Everyone has friction in their lives. Friction comes in two flavors: good and bad. Let’s look at the bad first. Bad friction reduces our output and wastes our energy. I’m talking about stuff that somehow or another interferes with important matters. It’s “busy work” and other “crap” that doesn’t really matter. It’s stuff that just “gums up” the works. If it slows down our productivity, we need to eliminate it and reclaim our time, says Steven Kotler, head of the Flow Research Collective, who has been researching peak performance and access to flow states for years. But friction can also be good if used correctly. Deploying or removing a little friction between yourself and a negative activity can help prevent you from slipping into a bad habit or it can help you maintain a good habit. Let’s say you want to break the habit of interrupting important work to check every email that comes in. You can accomplish this by making your email password harder and more complicated, so it becomes more difficult to access quickly. You can also use such simple, time-saving activities as putting out the clothes you’re going to wear the night before. To sum up, insert more friction between yourself and the activities you want to avoid and remove friction between yourself and the activities you want to encourage. Get the picture? Before you can change something, you must know what has kept you from changing. You must know what is getting in your way. And to do that, you must access your unconscious.
We don’t know what we don’t know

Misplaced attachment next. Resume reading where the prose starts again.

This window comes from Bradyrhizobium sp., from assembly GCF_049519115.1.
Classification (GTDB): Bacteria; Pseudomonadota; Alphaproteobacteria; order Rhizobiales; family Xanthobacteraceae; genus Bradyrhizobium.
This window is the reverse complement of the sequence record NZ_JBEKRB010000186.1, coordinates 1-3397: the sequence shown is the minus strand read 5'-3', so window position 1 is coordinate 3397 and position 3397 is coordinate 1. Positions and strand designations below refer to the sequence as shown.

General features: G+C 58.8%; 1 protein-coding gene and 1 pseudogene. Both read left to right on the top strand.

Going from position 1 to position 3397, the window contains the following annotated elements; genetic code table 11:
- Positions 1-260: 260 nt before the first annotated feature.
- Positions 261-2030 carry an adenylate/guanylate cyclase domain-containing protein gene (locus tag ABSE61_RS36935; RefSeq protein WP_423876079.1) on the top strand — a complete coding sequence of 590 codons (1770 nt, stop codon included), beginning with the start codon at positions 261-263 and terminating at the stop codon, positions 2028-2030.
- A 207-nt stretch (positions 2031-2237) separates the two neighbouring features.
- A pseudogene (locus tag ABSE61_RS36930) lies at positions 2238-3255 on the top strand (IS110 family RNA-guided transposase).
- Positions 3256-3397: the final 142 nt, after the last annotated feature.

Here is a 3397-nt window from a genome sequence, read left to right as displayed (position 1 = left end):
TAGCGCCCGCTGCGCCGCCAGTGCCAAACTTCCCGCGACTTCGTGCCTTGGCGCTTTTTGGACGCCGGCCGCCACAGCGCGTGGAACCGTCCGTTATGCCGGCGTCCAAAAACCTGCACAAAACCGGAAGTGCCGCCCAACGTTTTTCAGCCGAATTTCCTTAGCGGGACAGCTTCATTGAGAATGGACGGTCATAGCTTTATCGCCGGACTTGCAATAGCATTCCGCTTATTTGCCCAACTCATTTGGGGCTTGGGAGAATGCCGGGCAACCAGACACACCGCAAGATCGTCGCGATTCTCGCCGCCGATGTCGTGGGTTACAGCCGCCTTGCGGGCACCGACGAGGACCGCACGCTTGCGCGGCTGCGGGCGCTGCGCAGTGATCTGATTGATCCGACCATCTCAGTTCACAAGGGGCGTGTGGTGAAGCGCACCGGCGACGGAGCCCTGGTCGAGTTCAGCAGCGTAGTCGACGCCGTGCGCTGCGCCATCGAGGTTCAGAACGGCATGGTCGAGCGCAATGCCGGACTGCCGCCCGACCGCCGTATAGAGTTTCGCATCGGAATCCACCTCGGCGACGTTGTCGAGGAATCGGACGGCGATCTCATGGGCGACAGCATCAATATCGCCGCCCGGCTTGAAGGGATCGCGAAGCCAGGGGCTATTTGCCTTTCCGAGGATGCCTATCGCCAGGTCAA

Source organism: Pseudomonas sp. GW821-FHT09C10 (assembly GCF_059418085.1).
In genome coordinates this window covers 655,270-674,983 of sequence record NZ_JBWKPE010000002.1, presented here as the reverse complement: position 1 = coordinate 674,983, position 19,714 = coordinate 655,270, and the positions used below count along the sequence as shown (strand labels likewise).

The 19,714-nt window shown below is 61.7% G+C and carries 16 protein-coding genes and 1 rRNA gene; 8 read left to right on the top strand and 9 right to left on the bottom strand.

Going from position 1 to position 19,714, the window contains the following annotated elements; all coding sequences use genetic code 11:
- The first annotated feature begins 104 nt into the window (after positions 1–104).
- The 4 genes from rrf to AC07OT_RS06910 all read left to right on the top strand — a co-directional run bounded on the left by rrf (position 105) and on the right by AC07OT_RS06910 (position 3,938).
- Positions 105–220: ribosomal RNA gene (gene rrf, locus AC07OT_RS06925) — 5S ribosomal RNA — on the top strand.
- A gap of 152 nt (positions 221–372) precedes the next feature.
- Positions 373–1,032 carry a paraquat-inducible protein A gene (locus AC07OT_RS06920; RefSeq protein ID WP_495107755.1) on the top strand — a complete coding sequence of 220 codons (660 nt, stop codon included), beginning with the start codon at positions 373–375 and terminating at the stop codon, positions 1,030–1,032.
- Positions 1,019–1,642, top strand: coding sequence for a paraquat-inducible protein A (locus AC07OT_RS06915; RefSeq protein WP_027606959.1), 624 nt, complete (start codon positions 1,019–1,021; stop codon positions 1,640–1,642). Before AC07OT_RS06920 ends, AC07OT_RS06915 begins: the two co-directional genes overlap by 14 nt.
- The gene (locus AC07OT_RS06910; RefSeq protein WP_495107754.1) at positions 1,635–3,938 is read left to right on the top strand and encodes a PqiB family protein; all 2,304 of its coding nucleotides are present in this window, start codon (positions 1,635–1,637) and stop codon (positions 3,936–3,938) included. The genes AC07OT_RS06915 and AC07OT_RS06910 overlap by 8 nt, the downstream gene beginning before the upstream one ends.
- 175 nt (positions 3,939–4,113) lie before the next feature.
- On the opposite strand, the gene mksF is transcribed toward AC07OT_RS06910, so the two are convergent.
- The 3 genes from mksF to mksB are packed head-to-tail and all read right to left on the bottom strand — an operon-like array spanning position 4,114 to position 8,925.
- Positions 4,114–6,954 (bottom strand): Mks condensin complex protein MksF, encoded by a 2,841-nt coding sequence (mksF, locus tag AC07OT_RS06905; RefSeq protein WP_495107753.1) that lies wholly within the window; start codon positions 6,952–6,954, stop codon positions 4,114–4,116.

While this sounds obvious, you’d be surprised how many people seem ignorant of this. Daniel Kahneman writes in his book Thinking, Fast and Slow, “we can be blind to the obvious, and we are blind to our blindness.” Take a minute to think about that. Is the unconscious that powerful? The short (and long answer) is yes perhaps much to our surprise. “We like to think that our conscious mind is the master of ceremonies. But the truth is that 95% of your brain activity originates from unconscious realms,” according to Dr. Sarah Sarkis, Clinical Psychologist and Optimal Performance Coach at the Flow Research Collective. This is the way our brain is designed to work. The unconscious plays a major role in just about every feeling, thought or decision we make at the conscious level, and most of the time, this works out fine. The unconscious has no doubt or uncertainty. That takes place in our conscious mind. However, according to Dr. Sarkis, the unconscious has a hair-trigger. “Before you could ever reason your way to a decision, the unconscious has shaped your trajectory. The unconscious feels like intuition, behaves like certainty and presents itself as conviction. The unconscious fills in the gaps, but it also leaves us vulnerable to cognitive and emotional blind spots, for which we are blind.” But the news is not all bad. The more we understand how the process works, the more aware we become and the better choices we can make, for example choosing to focus on motivation and ferocity.
Motivation and ferocity